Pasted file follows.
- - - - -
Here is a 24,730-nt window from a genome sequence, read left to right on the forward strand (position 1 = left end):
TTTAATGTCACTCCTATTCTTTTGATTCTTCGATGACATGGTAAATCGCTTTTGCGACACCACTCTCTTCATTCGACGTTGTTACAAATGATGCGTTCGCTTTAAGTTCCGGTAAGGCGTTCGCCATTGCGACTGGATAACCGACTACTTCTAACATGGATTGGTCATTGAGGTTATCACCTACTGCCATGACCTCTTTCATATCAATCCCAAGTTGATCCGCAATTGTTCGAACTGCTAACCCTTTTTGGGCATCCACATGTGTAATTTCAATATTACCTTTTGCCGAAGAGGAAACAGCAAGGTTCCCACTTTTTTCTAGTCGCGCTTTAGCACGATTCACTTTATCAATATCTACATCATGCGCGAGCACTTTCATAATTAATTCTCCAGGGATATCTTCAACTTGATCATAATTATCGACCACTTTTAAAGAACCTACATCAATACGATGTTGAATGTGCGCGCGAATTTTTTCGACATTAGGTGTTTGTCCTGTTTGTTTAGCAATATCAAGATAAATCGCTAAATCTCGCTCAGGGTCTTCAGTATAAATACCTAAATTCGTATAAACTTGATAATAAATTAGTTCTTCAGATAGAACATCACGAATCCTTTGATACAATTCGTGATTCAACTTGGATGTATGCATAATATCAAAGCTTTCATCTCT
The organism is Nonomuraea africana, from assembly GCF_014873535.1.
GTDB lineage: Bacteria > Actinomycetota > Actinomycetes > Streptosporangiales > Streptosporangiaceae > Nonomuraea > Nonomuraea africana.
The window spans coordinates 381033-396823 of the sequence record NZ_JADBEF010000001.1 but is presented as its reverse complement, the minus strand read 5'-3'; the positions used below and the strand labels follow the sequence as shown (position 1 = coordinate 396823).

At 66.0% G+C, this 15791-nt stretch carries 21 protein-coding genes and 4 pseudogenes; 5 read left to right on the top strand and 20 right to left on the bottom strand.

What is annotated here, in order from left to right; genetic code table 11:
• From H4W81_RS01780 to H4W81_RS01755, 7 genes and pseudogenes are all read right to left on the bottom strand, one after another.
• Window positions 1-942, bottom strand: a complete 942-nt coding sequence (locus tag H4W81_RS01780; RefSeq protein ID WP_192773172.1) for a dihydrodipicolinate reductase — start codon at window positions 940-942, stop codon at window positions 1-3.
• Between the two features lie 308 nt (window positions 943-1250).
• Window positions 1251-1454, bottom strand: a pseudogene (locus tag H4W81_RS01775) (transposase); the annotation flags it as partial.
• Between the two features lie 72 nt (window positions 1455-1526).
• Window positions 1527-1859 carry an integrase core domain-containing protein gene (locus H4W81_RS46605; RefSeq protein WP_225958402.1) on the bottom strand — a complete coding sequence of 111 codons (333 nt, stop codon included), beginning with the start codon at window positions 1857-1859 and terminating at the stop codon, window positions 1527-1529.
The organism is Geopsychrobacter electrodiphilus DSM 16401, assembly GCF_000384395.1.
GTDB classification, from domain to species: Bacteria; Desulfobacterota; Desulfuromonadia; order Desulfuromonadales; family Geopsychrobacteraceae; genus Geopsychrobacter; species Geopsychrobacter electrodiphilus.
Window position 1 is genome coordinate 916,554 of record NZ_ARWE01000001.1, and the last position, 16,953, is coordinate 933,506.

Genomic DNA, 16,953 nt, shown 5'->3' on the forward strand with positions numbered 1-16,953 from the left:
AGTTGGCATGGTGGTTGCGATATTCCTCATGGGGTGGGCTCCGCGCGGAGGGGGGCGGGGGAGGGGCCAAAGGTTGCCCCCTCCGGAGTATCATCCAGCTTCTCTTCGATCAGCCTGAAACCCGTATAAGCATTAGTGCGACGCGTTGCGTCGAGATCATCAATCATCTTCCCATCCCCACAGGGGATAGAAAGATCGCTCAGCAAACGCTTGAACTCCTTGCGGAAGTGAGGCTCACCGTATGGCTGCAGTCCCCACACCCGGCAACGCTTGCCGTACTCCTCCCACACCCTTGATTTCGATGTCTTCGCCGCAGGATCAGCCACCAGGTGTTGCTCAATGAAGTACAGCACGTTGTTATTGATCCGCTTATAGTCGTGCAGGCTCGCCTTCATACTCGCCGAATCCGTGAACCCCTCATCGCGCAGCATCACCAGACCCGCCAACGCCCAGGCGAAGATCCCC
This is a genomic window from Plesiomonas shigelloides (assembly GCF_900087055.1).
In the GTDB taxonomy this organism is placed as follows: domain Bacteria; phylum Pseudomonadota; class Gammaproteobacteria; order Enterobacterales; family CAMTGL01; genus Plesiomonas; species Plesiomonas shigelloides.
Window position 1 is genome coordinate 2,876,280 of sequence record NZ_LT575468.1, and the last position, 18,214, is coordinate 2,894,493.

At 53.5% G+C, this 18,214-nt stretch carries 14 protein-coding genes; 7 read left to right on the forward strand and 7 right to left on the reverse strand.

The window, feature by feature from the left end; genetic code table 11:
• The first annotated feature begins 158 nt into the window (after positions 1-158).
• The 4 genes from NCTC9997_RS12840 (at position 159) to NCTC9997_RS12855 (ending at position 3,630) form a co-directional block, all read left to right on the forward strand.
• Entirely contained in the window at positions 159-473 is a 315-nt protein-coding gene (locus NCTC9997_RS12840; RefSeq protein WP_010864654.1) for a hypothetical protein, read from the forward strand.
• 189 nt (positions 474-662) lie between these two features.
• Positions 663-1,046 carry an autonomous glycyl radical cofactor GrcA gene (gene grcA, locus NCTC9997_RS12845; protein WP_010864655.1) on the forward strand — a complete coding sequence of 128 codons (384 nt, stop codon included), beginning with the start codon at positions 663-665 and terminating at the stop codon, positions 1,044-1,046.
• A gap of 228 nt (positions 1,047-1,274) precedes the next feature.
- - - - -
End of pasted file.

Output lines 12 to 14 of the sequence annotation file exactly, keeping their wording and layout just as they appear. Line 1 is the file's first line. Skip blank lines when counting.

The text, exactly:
• Between the two features lie 72 nt (window positions 1455-1526).
• Window positions 1527-1859 carry an integrase core domain-containing protein gene (locus H4W81_RS46605; RefSeq protein WP_225958402.1) on the bottom strand — a complete coding sequence of 111 codons (333 nt, stop codon included), beginning with the start codon at window positions 1857-1859 and terminating at the stop codon, window positions 1527-1529.
The organism is Geopsychrobacter electrodiphilus DSM 16401, assembly GCF_000384395.1.